Four Ways Dirty Data Is Hurting Your Marketing Results

Like it or not, you’re spending marketing budget on programs that bring poor or no results.

Research shows that on average, 12% of an organization’s annual income is misspent due to bad contact data.

And it’s not just the money. Dirty data, such as duplicates, results in inaccurate lead scores. Score sharing between duplicate leads means neither record gets a high enough score to move further down the sales pipeline.

Poor marketing results along with time wasted following up on the wrong leads dramatically reduce sales and marketing productivity, increase marketing software costs, and can damage company reputation.

 

startup-photos.jpg

Here are four ways bad data is hurting your marketing results and what you can do to fix them:

1. Duplication

Customer data is gathered through a number of sources, including web forms, tradeshow lists, webinars, or third party sources. Duplicate records easily end up on most marketing lists.

Marketing automation and CRM system charges are often based  on the amount of data stored. Retaining many duplicates in your system inflates such costs. Duplicates also skew performance reports, make it difficult to base decisions on accurate results.

The fix:

  • Enhance your CRM with a duplicate prevention tool

  • Make sure the most likely duplicate entry places, such as data imports and manual data entry, are duly covered

  • Create a duplicate-free workflow for all teams, not just Marketing

2. Lead scoring

Prospects often use more than one email address or interact with your organization in different ways (email opens, downloads, trial request, etc), causing the marketing automation tool to create duplicates.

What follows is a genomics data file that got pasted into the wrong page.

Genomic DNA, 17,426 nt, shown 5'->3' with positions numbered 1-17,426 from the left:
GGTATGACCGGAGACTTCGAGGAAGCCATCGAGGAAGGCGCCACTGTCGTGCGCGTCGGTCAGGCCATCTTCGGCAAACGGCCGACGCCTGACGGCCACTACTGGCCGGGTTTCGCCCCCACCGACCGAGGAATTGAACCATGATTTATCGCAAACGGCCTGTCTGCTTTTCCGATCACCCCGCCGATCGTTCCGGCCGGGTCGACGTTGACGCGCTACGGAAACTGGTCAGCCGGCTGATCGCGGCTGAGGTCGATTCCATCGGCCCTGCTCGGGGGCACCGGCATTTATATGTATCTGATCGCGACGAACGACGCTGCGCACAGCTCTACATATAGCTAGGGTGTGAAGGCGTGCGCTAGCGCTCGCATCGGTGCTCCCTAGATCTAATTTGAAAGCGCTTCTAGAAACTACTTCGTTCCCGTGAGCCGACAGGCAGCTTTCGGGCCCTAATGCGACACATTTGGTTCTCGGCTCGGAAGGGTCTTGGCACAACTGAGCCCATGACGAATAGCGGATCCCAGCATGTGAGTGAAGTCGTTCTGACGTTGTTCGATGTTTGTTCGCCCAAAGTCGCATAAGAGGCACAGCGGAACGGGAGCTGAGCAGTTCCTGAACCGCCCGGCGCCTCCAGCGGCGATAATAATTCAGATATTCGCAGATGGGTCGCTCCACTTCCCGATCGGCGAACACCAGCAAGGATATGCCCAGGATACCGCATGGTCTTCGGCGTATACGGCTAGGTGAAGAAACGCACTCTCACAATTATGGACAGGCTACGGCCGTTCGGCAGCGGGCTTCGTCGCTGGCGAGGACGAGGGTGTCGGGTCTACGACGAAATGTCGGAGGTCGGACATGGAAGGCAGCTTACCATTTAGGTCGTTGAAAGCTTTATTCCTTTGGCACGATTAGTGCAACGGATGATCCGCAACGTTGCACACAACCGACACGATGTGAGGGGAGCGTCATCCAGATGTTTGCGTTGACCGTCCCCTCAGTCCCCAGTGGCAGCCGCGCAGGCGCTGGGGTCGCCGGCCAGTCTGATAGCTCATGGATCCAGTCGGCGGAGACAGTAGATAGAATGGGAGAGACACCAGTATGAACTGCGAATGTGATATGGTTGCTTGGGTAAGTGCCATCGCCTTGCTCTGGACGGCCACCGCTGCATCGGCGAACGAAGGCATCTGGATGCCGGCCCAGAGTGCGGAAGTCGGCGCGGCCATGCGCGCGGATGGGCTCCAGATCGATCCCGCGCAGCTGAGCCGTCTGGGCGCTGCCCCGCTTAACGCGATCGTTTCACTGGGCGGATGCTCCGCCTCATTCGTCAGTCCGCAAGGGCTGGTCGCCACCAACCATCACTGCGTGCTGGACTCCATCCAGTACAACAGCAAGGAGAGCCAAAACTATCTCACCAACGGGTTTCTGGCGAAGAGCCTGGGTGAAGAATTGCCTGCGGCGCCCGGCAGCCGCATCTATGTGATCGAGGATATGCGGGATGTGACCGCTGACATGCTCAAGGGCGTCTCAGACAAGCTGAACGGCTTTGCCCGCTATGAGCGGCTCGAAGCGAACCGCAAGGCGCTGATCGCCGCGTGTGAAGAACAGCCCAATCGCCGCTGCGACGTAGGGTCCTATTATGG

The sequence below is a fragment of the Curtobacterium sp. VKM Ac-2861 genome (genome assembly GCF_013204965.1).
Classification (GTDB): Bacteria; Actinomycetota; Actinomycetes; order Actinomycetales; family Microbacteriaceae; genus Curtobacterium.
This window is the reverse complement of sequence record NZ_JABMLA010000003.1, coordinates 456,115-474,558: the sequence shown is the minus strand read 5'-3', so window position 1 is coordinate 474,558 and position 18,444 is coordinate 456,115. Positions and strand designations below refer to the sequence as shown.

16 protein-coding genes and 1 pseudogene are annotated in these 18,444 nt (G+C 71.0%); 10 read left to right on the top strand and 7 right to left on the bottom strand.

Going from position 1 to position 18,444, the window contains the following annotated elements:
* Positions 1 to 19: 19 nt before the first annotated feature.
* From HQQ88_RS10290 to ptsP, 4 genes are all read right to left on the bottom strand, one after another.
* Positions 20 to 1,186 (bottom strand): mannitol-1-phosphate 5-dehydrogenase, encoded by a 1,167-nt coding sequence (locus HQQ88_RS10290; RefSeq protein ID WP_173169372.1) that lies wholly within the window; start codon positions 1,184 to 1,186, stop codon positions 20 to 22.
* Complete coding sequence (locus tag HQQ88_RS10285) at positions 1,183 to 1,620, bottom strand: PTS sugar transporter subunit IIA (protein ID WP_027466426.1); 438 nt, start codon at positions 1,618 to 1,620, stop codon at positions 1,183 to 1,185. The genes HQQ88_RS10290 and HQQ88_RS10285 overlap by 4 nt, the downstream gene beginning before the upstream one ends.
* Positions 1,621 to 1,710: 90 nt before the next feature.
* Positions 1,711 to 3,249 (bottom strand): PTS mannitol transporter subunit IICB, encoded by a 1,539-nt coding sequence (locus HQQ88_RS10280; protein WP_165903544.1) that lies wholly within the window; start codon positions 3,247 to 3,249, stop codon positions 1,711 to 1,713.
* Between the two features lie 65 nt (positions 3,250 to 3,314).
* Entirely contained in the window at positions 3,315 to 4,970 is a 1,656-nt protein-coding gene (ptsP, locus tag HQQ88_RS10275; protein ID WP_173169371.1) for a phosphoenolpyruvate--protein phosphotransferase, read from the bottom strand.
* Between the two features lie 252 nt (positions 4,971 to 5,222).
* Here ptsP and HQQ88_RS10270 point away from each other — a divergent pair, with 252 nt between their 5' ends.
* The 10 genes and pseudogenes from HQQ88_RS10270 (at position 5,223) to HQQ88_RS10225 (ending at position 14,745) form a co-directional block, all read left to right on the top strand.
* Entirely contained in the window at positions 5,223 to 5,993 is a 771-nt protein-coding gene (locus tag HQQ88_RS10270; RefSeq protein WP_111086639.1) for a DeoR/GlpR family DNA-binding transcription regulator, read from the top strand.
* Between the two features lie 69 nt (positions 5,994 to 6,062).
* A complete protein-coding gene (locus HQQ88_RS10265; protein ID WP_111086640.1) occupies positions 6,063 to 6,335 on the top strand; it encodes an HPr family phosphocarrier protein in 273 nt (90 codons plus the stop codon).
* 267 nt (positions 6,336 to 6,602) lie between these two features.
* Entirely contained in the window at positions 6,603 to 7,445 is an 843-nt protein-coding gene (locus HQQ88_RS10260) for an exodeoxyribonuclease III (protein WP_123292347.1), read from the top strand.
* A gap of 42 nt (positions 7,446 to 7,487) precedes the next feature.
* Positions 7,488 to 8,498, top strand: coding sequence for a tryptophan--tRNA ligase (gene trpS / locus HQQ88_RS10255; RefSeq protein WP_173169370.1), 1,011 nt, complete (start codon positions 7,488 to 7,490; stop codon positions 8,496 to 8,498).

Duplicates affect lead scoring by:

-  score sharing between duplicate leads; neither score is high enough to qualify the lead.

- treating each email address as a unique record; a score referring to the same lead can be split between different email addresses.

- shared email addresses; if an email address is shared by members of the same organization, all is saved to one unique lead.

The fix:

  • Assess the quality of your CRM data on a recurring basis and be persistent in tracking down new duplicates

  • Be thorough in cleaning your data; make sure no duplicates get left behind

3. Inaccuracy

Data quality changes over time. In fact, data is estimated to degrade at a rate of 30% per year.

Organizational changes, outdated contact information, errors during entry, and even external data sources can affect the quality of your CRM data.

Such data unnecessarily increases storage costs and can have devastating effects on marketing. Wrong targeting or multiple communications to the same contact can have a severe impact on company reputation.

The fix:

  • Verify and enrich existing customer data

  • Verify data from third party data sources before adding it to the CRM

4. Limited visibility

Most organizations rely on more than one system for their customer data. CRM is just one of the sources marketers use in building customer profiles that they use in their targeting.

To access customer information across cloud, on-premise, and even third party systems, marketers need to be able to find data quickly and easily, regardless of differences or errors in form (such as misspellings, acronyms, or nicknames).

The fix:

  • Get a 360 degree view of the customer profile for better targeted and more personalized campaigns

  • Integrate all available customer data into a unique workflow

  • Make data easy to locate no matter where it resides

Are your campaign response rates dropping? Evaluate the current state of your data with our free assessment, the Data Quality Report.

Need guidance with specific actions you can take to improve your data quality? We’re here to help!